So, if we accept the idea that nature will tend to progress towards greater disorder rather than greater order when left on its own, how then do we explain a series of random events that actually produce something orderly, something productive or something great? How do we explain a coincidence?

I have been teaching on prayer at Emergency Ministries over the past month. I have challenged the students to begin to delve deeper in a life of prayer that pushes beyond simply pray for our meals and into the realm of praying for others and for us. I have challenged the students to expect to see answers to their prayers. To the skeptic an answer to prayer might be called a coincidence; however, when we pray we tend to see coincidences happen more often. Hmm…

Mandy and I experienced a prayerfully initiated coincidence this past week. Last Friday we were given a somewhat bad report at the doctor’s office; the baby seemed to be making signs like it was coming early and for that Mandy was placed on more strict bed rest. We prayed all weekend along with many others that this would be a full term birth without complications. At our follow-up appointment on Wednesday we discovered that the bad report from last Friday was misread by the nurse and things were much better than we had thought. In fact, Mandy’s order of strict bed rest was lifted and she is now back on reduced activities.

Was this a coincidence? If you have read this far you probably know how I feel about that.

Prayer moves the hand of God. Prayer reverses things in the natural even when it seems logically impossible. Prayer draws us closer to God and answers to prayer build our faith to pray for even greater things.

 

Confess your sins to each other and pray for each other so that you may be healed. The earnest prayer of a righteous person has great power and produces wonderful results. (James 5:16)

Lyrics from a song that I just heard recently say this: “…if you want it then go and get it…”. This is a song called “I Love Your Presence” that one of the music team members from Emergency Ministries shared with me a few weeks ago. It’s a shame that we didn’t use that song this past week because it summed up quite well what our guest speaker, Pastor Mark Colwell, shared with the students.

The Gospel of Mark records the story of a man named Jairus and an unnamed woman that was ill (commonly referred to as the woman with the issue of blood). Jairus was a well-respected man in the community and was a natural leader or trendsetter because of his position. The ill woman was an outcast because of her issue with blood; to bleed continually was to be unclean and this woman had been bleeding for 12 years. Enough said about that.

Jesus was a threat to Jairus’ authority because Jesus seemed to be presenting a spiritual message that overturned much of the Jewish legalism of the day. Therefore, when Jesus visited town Jairus would not pay much attention. Consequently, neither did the woman who had been bleeding for 12 year.

Something different happened one day; Jairus’ daughter was sick and dying and he had exhausted all the avenues that he knew of to make her well. And then Jesus came to town…there were rumors about the miracles that Jesus had done and Jairus thought that perhaps Jesus could help his daughter. In desperation he ran out to meet Jesus and plead with him to come heal his daughter. This was quite a statement because on Jesus’ other visits Jairus had likely seen him as a threat and not as an ally.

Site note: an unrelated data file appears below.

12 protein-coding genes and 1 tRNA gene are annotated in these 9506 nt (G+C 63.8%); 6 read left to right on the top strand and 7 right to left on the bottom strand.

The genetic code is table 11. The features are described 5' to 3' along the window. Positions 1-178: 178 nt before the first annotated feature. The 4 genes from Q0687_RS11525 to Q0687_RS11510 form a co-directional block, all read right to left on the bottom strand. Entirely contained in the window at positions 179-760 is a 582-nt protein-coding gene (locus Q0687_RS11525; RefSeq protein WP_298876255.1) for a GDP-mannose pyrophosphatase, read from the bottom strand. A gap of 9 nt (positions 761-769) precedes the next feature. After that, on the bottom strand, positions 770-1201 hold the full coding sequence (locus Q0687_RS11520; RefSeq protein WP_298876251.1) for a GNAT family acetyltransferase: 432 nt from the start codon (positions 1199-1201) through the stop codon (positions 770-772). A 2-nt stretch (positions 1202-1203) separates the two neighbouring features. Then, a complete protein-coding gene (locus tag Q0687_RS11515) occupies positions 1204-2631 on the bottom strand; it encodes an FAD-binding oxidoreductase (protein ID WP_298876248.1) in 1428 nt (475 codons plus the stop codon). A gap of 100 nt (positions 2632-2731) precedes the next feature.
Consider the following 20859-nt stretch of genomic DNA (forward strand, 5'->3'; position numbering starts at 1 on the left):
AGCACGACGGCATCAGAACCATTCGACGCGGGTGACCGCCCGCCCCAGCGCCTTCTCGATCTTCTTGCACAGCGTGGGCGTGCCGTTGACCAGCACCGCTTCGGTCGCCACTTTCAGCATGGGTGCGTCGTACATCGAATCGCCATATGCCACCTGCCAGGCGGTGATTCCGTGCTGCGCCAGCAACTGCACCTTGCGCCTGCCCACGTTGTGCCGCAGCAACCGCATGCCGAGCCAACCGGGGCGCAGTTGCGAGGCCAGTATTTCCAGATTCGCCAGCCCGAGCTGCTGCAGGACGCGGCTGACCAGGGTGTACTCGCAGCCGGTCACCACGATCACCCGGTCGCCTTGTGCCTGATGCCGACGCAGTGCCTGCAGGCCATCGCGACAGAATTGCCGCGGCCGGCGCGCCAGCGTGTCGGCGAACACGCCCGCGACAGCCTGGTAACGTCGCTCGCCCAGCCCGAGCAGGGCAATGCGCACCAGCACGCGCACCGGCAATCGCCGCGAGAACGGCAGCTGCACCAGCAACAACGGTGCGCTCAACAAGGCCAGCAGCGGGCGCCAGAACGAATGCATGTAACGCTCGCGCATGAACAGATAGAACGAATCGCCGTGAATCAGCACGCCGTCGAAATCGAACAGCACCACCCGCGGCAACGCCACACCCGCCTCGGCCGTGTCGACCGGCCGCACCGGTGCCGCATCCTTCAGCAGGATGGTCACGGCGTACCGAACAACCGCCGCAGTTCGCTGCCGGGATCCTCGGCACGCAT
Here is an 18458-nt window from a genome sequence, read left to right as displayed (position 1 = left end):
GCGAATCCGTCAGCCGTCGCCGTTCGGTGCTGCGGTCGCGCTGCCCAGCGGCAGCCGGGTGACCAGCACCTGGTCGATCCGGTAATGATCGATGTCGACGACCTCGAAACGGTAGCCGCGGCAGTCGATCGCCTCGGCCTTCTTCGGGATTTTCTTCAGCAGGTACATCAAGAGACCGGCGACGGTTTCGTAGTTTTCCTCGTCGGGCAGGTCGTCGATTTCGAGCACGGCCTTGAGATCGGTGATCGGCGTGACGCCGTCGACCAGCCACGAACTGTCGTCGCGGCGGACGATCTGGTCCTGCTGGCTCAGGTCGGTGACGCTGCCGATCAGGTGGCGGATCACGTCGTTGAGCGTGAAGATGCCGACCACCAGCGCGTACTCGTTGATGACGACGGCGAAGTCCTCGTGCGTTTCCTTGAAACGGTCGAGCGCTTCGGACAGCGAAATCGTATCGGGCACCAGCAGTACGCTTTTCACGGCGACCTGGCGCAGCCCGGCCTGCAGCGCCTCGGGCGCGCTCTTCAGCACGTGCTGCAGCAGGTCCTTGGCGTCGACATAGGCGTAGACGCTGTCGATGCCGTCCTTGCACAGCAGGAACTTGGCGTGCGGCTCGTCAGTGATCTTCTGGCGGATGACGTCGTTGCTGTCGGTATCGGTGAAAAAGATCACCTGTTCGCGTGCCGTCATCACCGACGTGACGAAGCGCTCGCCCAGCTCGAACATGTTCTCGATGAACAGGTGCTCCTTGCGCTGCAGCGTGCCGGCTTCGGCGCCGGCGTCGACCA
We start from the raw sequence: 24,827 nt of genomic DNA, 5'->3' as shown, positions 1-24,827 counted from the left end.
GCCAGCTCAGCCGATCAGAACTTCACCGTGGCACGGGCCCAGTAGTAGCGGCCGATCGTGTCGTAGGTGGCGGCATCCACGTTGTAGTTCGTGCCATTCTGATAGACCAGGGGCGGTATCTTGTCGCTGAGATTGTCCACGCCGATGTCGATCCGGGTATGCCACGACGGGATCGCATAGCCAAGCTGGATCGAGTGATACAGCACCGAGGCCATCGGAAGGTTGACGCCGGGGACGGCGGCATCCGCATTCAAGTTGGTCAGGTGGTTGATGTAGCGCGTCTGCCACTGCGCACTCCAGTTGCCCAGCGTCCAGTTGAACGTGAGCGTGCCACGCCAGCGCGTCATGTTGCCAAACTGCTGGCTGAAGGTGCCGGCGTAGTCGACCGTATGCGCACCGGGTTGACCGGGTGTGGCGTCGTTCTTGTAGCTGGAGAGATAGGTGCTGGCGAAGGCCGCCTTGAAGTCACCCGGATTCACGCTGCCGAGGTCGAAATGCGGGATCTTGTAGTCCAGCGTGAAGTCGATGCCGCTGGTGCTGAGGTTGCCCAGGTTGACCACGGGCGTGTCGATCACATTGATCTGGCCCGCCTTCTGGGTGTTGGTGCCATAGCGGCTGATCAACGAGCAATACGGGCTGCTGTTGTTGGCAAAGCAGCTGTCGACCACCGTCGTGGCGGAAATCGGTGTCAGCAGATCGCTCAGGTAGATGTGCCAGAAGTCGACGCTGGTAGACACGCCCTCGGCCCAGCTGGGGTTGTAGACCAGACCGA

Jairus’ boldness in approaching Jesus inspired something else; the woman that had been bleeding for 12 years snuck up and touched Jesus’ clothes. Immediately she was healed from her issue of blood! Jesus turned around and said, “Who touched me?”. It was not enough that this woman had been healed by Jesus…what was most important is that she knew Jesus and had a relationship with him.

And all of this was possible simply because one man saw something he wanted and went after it.

The touch of Jesus is present and waiting for everyone. There is no one too ill, too bad, too stubborn, too prideful or too poor and depressed that Jesus cannot reach them. The challenge is this: if you want it, go and get it. It’s that simple.

Many people underestimate their influence on those around them. Many people think that if they choose to ignore God or refuse to open their lives to God it is only them that miss out. Imagine if Jairus had remained stubborn despite his daughter’s illness. Imagine if he had not acknowledged Jesus. Not only would his daughter have died and been buried…but the unnamed woman with the issue of blood would never have been inspired to reach out and touch Jesus to receive her healing and ultimately her relationship with Jesus.

If you want it, just go and get it. If you want to impact your friends and your school for Christ…go and get him in your life. The way you live for Christ will give permission and inspiration for those around you to live that way too!

My wife and I had a unique first experience just before Christmas last year: we experienced Black Friday shopping in Michigan for the first time in our lives. It was exhilarating, it was intense, it was LOUD, it was late…(we had to line up)…it was crazy…and at the same time I had so much fun. We picked up some really great deals on Christmas presents for our kids, presents for other people and a few things for us.